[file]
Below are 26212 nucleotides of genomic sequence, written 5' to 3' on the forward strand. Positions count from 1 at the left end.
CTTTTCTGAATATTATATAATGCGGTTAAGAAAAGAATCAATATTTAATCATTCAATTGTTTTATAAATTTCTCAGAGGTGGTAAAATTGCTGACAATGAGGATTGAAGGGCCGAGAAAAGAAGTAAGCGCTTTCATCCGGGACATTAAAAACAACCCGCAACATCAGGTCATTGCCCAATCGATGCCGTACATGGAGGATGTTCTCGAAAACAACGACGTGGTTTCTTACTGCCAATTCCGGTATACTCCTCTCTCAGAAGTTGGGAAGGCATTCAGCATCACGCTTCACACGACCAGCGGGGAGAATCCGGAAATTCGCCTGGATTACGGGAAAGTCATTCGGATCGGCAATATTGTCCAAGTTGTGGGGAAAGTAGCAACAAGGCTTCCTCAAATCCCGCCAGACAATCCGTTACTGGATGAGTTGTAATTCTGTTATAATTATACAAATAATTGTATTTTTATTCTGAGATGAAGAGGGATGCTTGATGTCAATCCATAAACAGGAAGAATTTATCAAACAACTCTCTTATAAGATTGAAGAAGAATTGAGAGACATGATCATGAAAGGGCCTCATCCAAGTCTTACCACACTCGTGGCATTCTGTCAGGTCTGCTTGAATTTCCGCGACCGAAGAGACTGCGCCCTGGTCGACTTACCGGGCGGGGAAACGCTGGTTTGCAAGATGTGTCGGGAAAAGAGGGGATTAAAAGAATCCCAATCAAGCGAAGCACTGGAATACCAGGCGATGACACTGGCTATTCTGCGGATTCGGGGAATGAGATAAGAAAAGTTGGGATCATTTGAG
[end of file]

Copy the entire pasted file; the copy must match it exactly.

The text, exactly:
Below are 26212 nucleotides of genomic sequence, written 5' to 3' on the forward strand. Positions count from 1 at the left end.
CTTTTCTGAATATTATATAATGCGGTTAAGAAAAGAATCAATATTTAATCATTCAATTGTTTTATAAATTTCTCAGAGGTGGTAAAATTGCTGACAATGAGGATTGAAGGGCCGAGAAAAGAAGTAAGCGCTTTCATCCGGGACATTAAAAACAACCCGCAACATCAGGTCATTGCCCAATCGATGCCGTACATGGAGGATGTTCTCGAAAACAACGACGTGGTTTCTTACTGCCAATTCCGGTATACTCCTCTCTCAGAAGTTGGGAAGGCATTCAGCATCACGCTTCACACGACCAGCGGGGAGAATCCGGAAATTCGCCTGGATTACGGGAAAGTCATTCGGATCGGCAATATTGTCCAAGTTGTGGGGAAAGTAGCAACAAGGCTTCCTCAAATCCCGCCAGACAATCCGTTACTGGATGAGTTGTAATTCTGTTATAATTATACAAATAATTGTATTTTTATTCTGAGATGAAGAGGGATGCTTGATGTCAATCCATAAACAGGAAGAATTTATCAAACAACTCTCTTATAAGATTGAAGAAGAATTGAGAGACATGATCATGAAAGGGCCTCATCCAAGTCTTACCACACTCGTGGCATTCTGTCAGGTCTGCTTGAATTTCCGCGACCGAAGAGACTGCGCCCTGGTCGACTTACCGGGCGGGGAAACGCTGGTTTGCAAGATGTGTCGGGAAAAGAGGGGATTAAAAGAATCCCAATCAAGCGAAGCACTGGAATACCAGGCGATGACACTGGCTATTCTGCGGATTCGGGGAATGAGATAAGAAAAGTTGGGATCATTTGAG